Besides their role in food intake control, hypothalamic neuropeptides have also been identified in female reproductive tissues, such as the placenta and appear to have an important role in the physiology of pregnancy [7–14]. It is interesting to note that the placenta may play an important role not only in reproduction but is also an important site for translating inputs from diverse hormonal signals that powerfully influence energy balance within the fetus [15, 16]. The aim of this study was to evaluate the ontogenic mRNA expression pattern of NPY, AgRP, POMC, and CART throughout pregnancy in the rat placenta. In addition, we have determined the effects of chronic food restriction on their expression levels.
Pregnant female rats of the Sprague Dawley strain aged between 10–12 weeks (bred in the Animalario General USC; Santiago de Compostela, Spain), were housed in a temperature-regulated room with a 12 h light/12 h dark cycle, with tap water and standard rat chow ad libitum or a food-restricted diet (see below). At the end of the study period, animals were sacrificed, hypothalami and placentas were removed from each mother, and snap-frozen in liquid nitrogen for RNA extraction and real time semi-quantitative RT-PCR. All experiments and procedures in this study were carried out according to a protocol approved by the Ethics Committee of the University of Santiago de Compostela in accordance with the European Union normative for the care and use of experimental animals.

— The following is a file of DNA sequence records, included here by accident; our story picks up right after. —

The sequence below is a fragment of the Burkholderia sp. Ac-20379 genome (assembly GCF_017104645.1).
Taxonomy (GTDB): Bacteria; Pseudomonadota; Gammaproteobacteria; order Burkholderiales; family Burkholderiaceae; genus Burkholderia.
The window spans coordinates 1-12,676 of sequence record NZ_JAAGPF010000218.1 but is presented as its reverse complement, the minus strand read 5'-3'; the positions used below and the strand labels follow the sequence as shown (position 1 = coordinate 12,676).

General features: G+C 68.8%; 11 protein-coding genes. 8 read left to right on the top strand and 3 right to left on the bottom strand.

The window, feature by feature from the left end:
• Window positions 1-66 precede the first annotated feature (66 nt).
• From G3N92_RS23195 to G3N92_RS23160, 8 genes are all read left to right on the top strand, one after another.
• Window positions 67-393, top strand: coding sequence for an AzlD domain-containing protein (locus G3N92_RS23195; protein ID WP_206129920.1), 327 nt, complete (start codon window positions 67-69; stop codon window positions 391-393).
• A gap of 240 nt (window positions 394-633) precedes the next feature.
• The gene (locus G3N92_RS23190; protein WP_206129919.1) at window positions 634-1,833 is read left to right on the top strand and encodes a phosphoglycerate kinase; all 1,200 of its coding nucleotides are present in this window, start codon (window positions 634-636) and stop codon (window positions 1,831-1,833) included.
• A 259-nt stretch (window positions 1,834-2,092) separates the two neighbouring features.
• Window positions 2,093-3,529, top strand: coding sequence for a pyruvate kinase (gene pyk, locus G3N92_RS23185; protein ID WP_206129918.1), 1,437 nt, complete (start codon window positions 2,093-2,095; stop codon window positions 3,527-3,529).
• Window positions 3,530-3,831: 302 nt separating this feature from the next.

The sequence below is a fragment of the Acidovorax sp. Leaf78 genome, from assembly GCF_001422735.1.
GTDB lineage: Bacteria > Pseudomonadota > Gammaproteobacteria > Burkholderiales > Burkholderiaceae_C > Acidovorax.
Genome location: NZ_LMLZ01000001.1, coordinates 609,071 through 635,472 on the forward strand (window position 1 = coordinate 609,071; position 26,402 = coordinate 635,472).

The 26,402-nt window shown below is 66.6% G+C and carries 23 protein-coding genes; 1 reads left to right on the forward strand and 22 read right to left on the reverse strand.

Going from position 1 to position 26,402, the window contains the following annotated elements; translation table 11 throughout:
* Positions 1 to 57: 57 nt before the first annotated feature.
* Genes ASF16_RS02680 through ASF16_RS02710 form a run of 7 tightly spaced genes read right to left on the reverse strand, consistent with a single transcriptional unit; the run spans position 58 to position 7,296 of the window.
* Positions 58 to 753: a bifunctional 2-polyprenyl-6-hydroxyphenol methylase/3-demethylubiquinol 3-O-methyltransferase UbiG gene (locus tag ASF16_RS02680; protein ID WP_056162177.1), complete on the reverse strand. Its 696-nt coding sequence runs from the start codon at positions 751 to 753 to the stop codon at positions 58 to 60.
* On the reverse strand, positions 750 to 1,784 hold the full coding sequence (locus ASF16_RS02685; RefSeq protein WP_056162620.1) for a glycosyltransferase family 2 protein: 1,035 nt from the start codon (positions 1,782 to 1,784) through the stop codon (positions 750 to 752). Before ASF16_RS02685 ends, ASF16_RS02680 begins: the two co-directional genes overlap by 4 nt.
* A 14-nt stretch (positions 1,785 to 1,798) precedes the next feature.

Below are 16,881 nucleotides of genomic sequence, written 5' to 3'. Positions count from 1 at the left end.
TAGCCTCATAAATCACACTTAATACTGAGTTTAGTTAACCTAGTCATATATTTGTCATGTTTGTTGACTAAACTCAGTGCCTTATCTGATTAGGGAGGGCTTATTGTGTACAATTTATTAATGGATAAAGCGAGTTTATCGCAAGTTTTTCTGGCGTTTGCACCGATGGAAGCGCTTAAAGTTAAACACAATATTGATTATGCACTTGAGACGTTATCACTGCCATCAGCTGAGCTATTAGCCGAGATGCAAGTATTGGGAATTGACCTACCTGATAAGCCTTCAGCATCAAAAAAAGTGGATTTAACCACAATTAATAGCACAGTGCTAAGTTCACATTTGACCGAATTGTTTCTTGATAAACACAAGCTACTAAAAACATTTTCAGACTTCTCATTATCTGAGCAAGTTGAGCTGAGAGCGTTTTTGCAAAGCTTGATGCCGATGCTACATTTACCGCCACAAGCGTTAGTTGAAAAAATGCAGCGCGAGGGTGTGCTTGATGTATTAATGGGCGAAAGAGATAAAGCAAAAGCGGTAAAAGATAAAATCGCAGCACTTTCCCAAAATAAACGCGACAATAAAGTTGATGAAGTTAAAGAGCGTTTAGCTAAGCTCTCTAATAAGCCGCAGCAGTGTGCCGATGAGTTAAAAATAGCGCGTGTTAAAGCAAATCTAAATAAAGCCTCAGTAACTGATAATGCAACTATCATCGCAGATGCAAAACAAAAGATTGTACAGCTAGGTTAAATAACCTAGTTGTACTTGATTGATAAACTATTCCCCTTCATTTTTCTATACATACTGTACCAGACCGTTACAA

Maternal chronic food-restriction
A maternal chronic food-restriction model was used throughout pregnancy to study the effect of long-term undernutrition on placental neuropeptide mRNA expression as previously described . Briefly, virgin rats were mated on the day of proestrus and the day on which spermatozoa were present in vaginal smear, was designated gestational day 1. The pregnant rats were divided into two dietary groups: pregnant rats fed ad libitum and food-restricted group of pregnant rats fed 30% of ad libitum intake. Food-restricted animals were fed every day at 18:00 hours. Rats were sacrificed at gestational days 12, 16 and 21. We used 9 hypothalami and placentas per experimental group, extracted from 9 different mothers. All the samples were analyzed individually and samples were not pooled.
RNA Isolation and real-time RT-PCR
Primers used for real-time RT-PCR
Primer Sequence (5'-3')
Product size (bp)
Statistical analyzes were performed using GraphPad Instat (version 3.05). All group values were expressed as mean ± SEM. Differences between groups were analyzed by using one-way analysis of variance (ANOVA) or Student's t-test. P < 0.05 was considered significant.
NPY mRNA expression is down-regulated by food restriction in the rat placenta
AgRP mRNA expression is up-regulated by food restriction in the rat placenta
POMC mRNA expression shows a biphasic response to food restriction during pregnancy in rat placenta
CART mRNA expression is down-regulated by food restriction in rat placenta